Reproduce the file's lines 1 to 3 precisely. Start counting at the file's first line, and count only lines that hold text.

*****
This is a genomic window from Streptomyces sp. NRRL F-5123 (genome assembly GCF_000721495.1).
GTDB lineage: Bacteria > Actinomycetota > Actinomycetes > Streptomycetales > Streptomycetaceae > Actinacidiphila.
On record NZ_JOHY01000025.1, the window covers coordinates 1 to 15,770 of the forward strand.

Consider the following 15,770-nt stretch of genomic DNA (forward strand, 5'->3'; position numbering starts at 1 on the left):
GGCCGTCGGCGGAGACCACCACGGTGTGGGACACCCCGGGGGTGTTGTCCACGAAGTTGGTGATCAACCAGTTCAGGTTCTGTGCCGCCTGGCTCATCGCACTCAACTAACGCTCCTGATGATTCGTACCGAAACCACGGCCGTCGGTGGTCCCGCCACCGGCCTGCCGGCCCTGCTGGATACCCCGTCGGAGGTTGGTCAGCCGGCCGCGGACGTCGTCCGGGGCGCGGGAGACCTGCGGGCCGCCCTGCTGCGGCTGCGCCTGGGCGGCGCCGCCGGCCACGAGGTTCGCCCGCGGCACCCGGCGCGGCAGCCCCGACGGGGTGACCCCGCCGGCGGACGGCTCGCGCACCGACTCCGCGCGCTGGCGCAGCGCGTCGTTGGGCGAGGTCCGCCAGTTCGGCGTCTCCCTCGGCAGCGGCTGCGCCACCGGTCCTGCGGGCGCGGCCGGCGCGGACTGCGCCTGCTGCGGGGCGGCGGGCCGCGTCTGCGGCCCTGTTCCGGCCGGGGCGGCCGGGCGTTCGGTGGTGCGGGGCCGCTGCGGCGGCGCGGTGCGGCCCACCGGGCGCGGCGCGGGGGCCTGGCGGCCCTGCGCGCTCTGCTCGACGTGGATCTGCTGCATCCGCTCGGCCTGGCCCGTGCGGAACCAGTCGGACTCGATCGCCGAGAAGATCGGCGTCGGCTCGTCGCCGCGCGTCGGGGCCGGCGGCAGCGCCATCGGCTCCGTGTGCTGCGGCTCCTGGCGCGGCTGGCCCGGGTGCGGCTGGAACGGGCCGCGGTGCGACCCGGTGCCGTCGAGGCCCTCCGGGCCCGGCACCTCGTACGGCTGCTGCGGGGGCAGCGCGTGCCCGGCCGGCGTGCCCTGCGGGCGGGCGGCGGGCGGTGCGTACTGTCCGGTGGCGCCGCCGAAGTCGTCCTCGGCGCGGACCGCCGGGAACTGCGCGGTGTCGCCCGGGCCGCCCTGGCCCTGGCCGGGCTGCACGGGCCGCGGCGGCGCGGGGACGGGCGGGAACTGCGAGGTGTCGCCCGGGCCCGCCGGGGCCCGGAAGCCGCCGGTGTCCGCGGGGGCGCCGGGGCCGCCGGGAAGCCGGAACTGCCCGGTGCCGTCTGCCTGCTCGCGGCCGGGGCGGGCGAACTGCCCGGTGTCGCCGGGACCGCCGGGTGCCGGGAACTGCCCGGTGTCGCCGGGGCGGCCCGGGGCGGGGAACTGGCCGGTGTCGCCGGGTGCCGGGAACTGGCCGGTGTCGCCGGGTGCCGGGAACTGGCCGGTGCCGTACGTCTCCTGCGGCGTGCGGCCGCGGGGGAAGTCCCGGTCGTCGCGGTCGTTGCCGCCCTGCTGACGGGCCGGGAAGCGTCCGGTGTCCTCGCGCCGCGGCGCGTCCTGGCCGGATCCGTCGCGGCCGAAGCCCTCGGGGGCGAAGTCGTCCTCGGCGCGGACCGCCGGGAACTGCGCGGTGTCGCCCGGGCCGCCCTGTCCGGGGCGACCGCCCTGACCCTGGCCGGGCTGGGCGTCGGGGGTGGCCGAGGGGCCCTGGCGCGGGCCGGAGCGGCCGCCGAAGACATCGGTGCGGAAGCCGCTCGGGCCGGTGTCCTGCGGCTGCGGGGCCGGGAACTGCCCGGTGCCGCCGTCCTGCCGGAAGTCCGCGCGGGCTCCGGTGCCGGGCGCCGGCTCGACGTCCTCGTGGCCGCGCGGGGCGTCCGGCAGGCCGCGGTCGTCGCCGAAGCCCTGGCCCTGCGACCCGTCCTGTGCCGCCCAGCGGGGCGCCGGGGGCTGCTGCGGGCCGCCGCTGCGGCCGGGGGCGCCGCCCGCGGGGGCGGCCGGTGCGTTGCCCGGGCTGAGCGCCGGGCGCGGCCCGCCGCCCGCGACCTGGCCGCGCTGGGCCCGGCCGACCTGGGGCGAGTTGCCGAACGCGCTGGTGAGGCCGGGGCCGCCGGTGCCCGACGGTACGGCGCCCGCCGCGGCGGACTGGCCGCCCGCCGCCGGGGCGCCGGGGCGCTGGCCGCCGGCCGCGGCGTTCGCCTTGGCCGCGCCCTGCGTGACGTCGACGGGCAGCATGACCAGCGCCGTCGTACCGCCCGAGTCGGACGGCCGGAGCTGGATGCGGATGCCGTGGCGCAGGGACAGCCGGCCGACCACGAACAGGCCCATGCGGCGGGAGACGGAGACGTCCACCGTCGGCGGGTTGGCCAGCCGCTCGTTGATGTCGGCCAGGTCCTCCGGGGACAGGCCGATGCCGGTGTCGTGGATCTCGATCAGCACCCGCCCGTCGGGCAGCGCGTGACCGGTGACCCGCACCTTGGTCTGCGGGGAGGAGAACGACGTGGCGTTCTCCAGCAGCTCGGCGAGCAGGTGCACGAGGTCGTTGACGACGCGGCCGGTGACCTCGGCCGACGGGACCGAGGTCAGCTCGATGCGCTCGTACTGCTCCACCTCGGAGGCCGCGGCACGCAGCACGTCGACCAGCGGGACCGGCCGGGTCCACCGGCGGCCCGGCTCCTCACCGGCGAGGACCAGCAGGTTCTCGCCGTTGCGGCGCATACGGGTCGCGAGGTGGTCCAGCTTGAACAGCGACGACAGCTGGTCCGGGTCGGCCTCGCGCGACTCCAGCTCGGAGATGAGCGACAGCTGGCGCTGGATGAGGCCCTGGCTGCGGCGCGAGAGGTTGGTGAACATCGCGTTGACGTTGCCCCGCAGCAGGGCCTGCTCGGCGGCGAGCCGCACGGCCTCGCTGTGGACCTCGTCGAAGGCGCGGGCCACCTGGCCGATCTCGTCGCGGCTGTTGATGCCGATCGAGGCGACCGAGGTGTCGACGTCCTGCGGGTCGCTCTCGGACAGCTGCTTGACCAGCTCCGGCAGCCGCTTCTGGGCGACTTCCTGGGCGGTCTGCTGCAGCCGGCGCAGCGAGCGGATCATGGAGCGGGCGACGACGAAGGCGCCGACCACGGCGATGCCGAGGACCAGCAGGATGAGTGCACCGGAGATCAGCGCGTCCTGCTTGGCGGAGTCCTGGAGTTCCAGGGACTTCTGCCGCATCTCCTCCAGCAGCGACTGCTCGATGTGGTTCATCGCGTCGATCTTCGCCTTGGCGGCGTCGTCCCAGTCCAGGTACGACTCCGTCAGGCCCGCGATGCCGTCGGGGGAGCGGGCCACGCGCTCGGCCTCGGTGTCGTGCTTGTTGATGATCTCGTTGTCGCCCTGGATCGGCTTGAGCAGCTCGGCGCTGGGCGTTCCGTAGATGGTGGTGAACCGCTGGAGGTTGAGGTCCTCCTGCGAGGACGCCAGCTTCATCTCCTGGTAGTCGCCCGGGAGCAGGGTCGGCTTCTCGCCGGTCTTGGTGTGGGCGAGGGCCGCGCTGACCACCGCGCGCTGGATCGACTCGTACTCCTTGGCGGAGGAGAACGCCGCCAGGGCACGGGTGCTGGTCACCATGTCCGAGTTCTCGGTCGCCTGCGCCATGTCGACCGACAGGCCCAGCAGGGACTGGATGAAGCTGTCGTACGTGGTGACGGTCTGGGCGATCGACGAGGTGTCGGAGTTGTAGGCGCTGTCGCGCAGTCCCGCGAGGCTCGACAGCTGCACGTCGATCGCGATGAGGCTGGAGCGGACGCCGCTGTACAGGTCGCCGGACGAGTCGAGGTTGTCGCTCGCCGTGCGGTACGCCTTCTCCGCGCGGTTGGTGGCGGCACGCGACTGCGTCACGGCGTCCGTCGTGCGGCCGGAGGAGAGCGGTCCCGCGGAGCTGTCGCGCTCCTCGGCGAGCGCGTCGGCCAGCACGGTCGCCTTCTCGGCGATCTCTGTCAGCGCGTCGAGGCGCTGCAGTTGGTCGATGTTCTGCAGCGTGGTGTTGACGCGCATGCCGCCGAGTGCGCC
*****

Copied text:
This is a genomic window from Streptomyces sp. NRRL F-5123 (genome assembly GCF_000721495.1).
GTDB lineage: Bacteria > Actinomycetota > Actinomycetes > Streptomycetales > Streptomycetaceae > Actinacidiphila.
On record NZ_JOHY01000025.1, the window covers coordinates 1 to 15,770 of the forward strand.